# Hyperbolic Geometry II with NonEuclid Exploration

**Objective:**
Explore properties of hyperbolic polygons using NonEuclid

NonEuclid is a Java program, written by Joel Castellanos, for doing geometry in hyperbolic space. Go to the NonEuclid page and run the applet. You should already be familiar with basic NonEuclid operations.

This exploration reviews theorems and facts of Euclidean geometry. Your job is to determine which of the statements are also theorems and facts in Hyperbolic Geometry.

## Angles and Triangles

*What is a hyperbolic angle?:*
Hyperbolic angles are formed by the intersection of hyperbolic rays analogous to the formation of angles in Euclidean geometry. The measure of a Hyperbolic angle, BAC is defined to be the measure of the Euclidean angle, B'AC', formed by the Euclidean tangent lines, AB' and AC'.

- Construct a triangle. Measure the triangle. Move the vertices around. What are the largest and smallest angle sums you can find? On paper, sketch the triangle that gave the largest angle sum, and sketch the triangle that gave the smallest angle sum.
- The following is a list of theorems about triangles in Euclidean geometry. Which (if any) are theorems in hyperbolic geometry?
Explain your reasoning.
- The sum of the angles of a triangle is 180°
- The longest side of a triangle is opposite the largest angle.
- All three altitudes of a triangle intersect in a single point. (Hint: To construct an altitude of a triangle, use the "Draw Perpendicular" command from the "Constructions" menu. Click the mouse on any two vertices to define the base. Then click on the third vertex to draw the altitude.)
- In a triangle, the sum of the lengths of any two sides is always greater than the length of the third side.

- In a Euclidean triangle, the product "base times height" is the same regardless of which side is chosen as the base. For example, in triangle ABC, (AB) x (the height to C) = (BC) x (the height to A). Describe the construction you did, and the measurements you found. Make a sketch.

## Equilateral Triangles

An **equilateral triangle** is a triangle that has three sides of equal length.

Use the “draw segments of a specific length” command from the constructions menu to create an equilateral triangle.

- Determine if the following statements from Euclidean geometry are valid in hyperbolic geometry (Indicate True/False). Explain how you checked if these statements were true or not. If the statement is false explain what goes wrong.
- It is possible to construct an equilateral triangle.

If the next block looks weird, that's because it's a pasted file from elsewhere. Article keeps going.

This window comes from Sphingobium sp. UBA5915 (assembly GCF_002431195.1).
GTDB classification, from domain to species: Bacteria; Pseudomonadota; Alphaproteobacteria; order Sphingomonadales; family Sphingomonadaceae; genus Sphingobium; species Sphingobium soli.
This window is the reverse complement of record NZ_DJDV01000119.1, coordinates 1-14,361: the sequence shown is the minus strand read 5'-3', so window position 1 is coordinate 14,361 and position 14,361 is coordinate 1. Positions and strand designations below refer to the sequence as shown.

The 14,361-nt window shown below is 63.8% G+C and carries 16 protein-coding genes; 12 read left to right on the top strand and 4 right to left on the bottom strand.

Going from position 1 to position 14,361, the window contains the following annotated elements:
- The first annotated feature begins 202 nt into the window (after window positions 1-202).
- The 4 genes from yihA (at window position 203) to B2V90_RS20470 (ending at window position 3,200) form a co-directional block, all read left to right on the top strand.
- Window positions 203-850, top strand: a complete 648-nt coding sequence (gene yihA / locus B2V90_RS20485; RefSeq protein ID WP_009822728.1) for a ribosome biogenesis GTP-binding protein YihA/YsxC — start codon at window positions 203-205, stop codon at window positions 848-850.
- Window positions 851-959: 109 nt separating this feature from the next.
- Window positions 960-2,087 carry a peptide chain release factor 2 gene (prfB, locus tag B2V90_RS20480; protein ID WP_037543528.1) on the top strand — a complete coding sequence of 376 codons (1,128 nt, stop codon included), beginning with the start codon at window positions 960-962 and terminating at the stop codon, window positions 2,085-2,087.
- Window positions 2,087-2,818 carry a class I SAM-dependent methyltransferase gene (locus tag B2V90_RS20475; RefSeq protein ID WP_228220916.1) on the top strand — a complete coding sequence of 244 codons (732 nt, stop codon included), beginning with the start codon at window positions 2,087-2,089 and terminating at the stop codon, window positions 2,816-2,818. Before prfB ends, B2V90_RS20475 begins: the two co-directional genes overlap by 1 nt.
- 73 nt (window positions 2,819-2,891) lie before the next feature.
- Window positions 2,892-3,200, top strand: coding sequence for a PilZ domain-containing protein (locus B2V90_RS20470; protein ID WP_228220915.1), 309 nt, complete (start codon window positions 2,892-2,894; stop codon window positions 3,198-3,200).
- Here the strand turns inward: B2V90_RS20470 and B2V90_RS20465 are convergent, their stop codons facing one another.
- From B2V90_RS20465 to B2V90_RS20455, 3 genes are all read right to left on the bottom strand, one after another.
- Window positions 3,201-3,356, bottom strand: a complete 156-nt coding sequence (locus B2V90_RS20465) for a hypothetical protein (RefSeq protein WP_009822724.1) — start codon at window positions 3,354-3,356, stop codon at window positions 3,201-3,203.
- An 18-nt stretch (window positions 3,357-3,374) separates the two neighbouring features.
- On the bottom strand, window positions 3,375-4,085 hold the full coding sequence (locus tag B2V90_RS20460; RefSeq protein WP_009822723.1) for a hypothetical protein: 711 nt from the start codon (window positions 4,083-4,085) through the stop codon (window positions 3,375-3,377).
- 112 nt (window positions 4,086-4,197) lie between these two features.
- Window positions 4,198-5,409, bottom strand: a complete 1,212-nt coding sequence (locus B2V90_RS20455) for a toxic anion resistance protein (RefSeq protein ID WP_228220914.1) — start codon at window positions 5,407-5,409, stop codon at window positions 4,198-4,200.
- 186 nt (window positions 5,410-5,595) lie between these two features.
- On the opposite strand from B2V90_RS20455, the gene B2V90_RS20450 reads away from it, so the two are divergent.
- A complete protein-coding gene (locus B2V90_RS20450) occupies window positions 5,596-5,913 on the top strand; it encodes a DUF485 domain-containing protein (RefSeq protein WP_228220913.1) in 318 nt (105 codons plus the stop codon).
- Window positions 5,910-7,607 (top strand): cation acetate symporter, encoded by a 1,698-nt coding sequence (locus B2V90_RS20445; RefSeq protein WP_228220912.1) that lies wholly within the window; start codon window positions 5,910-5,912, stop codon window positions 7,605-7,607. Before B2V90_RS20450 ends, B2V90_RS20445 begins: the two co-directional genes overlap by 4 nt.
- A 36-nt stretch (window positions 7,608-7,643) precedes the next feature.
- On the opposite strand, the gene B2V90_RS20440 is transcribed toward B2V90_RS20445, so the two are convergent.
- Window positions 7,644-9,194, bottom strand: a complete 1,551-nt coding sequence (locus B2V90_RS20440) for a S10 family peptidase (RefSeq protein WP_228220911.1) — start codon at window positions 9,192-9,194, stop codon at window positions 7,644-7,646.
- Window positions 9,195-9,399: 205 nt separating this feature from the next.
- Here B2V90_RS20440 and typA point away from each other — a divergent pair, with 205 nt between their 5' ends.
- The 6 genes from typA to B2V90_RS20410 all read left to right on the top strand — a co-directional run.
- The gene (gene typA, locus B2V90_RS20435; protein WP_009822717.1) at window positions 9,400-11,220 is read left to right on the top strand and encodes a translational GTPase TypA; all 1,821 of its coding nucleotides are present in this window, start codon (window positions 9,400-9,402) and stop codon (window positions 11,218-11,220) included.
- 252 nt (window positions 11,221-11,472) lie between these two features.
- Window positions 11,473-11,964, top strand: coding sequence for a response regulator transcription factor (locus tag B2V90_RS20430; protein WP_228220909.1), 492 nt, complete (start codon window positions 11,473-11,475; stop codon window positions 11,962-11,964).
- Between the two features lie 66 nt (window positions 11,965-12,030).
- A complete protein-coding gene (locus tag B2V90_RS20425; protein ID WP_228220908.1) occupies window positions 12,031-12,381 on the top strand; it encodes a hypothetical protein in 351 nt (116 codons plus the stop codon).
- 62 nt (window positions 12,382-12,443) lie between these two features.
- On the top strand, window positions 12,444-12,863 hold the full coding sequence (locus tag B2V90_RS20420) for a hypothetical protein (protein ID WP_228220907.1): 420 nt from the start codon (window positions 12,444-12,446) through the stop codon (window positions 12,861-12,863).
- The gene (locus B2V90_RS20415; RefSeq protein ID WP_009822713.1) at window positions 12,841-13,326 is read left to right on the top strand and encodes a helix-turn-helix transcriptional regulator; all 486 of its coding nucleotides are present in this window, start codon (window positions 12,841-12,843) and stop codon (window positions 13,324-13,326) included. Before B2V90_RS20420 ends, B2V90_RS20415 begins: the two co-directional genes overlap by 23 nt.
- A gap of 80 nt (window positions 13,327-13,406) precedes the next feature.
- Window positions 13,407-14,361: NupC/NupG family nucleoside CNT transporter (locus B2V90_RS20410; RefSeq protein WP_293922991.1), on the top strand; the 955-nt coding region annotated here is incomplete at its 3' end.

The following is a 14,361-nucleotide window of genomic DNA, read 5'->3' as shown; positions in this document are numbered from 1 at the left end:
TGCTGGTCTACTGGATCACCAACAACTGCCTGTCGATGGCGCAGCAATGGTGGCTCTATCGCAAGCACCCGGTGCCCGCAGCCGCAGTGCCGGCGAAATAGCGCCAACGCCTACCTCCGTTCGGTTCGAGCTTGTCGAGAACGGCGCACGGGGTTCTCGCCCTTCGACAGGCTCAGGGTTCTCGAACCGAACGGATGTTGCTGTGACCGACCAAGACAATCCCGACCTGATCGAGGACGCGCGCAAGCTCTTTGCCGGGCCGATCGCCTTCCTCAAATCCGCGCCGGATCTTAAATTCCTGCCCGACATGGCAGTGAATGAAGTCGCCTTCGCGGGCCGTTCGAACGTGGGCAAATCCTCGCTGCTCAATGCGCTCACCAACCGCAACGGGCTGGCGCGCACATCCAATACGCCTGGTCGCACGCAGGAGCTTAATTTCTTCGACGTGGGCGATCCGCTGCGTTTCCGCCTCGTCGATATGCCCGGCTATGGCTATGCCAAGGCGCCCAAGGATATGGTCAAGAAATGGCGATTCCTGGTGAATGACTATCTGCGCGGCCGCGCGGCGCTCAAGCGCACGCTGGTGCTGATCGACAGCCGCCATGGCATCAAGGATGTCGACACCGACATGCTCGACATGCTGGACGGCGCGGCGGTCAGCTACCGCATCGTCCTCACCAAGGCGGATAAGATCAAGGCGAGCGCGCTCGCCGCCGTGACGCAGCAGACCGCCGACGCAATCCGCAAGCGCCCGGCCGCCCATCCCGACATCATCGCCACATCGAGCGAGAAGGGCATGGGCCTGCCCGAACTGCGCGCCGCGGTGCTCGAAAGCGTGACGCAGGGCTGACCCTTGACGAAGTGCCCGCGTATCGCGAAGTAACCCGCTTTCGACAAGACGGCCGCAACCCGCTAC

- An equilateral triangle is also equiangular (all three angles have equal measure).
- Each angle of an equilateral triangle measures 60°.

## Rhombus

A **rhombus** is a quadrilateral in which all four sides have equal length.

- It is possible to construct a rhombus. Construct one for yourself. Sketch what this polygon looks like in hyperbolic geometry.
- The following is a list of theorems about rhombi in Euclidean geometry. Which (if any) are theorems in hyperbolic geometry? Indicate if the statements are true or false. Explain how you checked if these statements were true or not. If the statement is false explain what goes wrong.
- The opposite angles of a rhombus are congruent.
- The diagonals of a rhombus bisect each other.
- The diagonals of a rhombus are perpendicular.
- The diagonals of a rhombus bisect the rhombus' angles.

## Rectangles and Squares

A **rectangle** is a quadrilateral with four right (90°) angles.
A **square** is a rectangle with four sides of equal length.

- The following is a list of theorems about rectangles and squares in Euclidean geometry. Which (if any) are theorems in hyperbolic geometry? Indicate if the statements are true or false. Explain how you checked if these statements were true or not. If the statement is false explain what goes wrong.
- It is possible to construct a rectangle.
- It is possible to construct a square.

- In Euclidean geometry a quadrilateral with all sides of equal length and all angles of equal measure must be a square. Is this true in hyperbolic geometry?

## Parallelograms

A **parallelogram** is a quadrilateral with two sets of parallel sides.

- It is possible to construct a parallelogram. Construct several for yourself. Sketch what this polygon looks like in hyperbolic geometry.
- In Euclidean geometry, the opposite sides of a parallelogram are of equal length, and the opposite angles of a parallelogram are congruent. Is this also true in hyperbolic geometry? Show why or why not (draw examples).

**Handin:**
A sheet with answers to all questions.